Men – the other talkative sex
- Men – the other talkative sex
- 11:20 06 July 2007
- NewScientist.com news service
- Roxanne Khamsi
Contrary to the common belief that women are much more talkative than men, a new study has found that in fact they use only 3% more words each day. The experiment used novel technology to give the first rigorous comparison of how much men and women chat.
The researchers, led by Matthias Mehl at the University of Arizona in Tucson, Arizona, US, recruited 210 female and 186 male students of Mexican and US origin. The volunteers were fitted with a device called the "electronically activated recorder" (EAR). This digital device recorded 30 seconds of sound every 12.5 minutes as the subjects went about their daily lives. Students wore the device for between two to 10 days.
From these sound files, Mehl's team estimated that women speak an average of 16,215 words each day, whereas men speak 15,669. While some men fit the "silent type" stereotype, others would be better described as motor-mouths.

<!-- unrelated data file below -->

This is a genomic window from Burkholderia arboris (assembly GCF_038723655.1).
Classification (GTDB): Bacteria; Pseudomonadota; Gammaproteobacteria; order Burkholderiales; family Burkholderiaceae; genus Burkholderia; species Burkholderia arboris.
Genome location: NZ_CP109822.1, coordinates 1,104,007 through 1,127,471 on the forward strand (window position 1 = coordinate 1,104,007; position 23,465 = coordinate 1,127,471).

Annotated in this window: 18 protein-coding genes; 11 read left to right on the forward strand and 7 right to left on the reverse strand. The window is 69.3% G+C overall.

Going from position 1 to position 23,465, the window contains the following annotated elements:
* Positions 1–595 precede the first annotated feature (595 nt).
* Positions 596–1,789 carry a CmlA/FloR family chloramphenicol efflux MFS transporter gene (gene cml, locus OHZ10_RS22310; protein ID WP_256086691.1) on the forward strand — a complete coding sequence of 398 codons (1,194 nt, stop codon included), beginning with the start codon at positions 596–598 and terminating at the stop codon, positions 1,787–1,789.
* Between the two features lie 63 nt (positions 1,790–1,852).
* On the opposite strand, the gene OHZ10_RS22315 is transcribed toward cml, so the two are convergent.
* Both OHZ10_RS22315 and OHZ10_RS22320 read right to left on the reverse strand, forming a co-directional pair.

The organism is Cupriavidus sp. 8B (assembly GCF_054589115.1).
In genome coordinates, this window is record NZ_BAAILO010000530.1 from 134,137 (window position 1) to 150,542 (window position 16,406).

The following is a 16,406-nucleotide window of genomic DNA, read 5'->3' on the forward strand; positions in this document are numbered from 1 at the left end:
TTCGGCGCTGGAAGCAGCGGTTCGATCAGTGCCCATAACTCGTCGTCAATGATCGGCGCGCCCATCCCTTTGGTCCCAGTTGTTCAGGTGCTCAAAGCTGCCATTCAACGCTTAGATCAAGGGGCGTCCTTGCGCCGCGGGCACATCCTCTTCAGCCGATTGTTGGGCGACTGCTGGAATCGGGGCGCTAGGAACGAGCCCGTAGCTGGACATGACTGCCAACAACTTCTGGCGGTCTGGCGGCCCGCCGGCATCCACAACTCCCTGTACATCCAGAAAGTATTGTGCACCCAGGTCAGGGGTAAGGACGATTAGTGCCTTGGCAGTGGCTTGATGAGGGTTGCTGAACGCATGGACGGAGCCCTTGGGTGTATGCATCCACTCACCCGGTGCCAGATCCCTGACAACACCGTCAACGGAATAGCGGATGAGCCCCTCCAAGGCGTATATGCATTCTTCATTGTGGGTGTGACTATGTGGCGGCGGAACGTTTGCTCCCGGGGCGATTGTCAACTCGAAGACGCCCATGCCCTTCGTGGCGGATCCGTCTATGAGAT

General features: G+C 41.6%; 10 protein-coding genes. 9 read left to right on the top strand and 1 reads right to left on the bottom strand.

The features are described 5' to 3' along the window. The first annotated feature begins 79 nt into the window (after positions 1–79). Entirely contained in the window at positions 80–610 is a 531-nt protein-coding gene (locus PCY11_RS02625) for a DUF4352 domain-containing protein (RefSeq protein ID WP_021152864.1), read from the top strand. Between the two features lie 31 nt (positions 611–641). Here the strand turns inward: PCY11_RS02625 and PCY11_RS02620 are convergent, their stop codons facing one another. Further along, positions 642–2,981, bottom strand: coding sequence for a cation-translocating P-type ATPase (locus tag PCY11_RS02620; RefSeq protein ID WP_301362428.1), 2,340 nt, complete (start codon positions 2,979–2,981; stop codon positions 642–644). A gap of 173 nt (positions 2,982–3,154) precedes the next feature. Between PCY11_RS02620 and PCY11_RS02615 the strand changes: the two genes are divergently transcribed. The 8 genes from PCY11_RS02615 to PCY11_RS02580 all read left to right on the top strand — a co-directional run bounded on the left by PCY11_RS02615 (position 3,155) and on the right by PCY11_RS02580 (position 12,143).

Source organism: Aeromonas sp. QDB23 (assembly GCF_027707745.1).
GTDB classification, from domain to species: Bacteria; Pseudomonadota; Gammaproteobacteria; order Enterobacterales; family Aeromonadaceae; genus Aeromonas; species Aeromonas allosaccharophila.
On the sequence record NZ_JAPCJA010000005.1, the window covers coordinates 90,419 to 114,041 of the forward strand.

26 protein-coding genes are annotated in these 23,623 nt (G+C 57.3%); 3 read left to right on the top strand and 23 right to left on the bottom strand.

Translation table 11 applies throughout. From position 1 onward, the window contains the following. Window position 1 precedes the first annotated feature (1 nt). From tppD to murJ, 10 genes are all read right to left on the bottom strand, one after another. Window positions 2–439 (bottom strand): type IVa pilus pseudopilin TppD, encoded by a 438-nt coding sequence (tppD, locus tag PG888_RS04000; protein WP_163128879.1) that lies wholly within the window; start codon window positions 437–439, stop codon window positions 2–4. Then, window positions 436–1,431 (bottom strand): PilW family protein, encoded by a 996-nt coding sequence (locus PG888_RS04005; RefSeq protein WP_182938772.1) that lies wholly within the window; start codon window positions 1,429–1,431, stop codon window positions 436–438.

The male volunteer who spoke the least uttered just 500 words a day, while the most loquacious man spoke an astonishing 47,000 words daily.
The finding that both sexes speak roughly the same amount counters claims by the neuro-psychiatrist Louann Brizendine that gossipy women utter 20,000 words each day, while males squeak out a measly 7000.
Mehl and his colleagues conclude that "the widespread and highly publicised stereotype about female talkativeness is unfounded". They note the new study only included university students, so further research is necessary to confirm that older men and women also talk about the same amount as one another.
Linguist Alice Freed at Montclair State University in Montclair, New Jersey, US, says that the caricature of the gossipy gal can have a truly negative effect: "The power of the stereotype is that women are considered to speak too much." She says that this stereotype emerged as a way to devalue what women had to say.
But James Pennebaker at the University of Texas at Austin, Texas, US, who worked with Mehl on the study, believes that the stereotype has a different origin. "I think it's because of the way that women and men naturally react to conflict," he says. "Women talk more during arguments, and we extrapolate those very salient memories to the rest of life."
The new analysis also revealed that there is slightly more variation among men in terms of the number of words spoken per day than among women.
Also, previous research from Pennebaker and his fellow researchers has shown that women tend to use more pronouns, such as "I" and "they", while men tend to use more nouns, when they speak.
Journal reference: Science (DOI: 10.1126/science.1139940)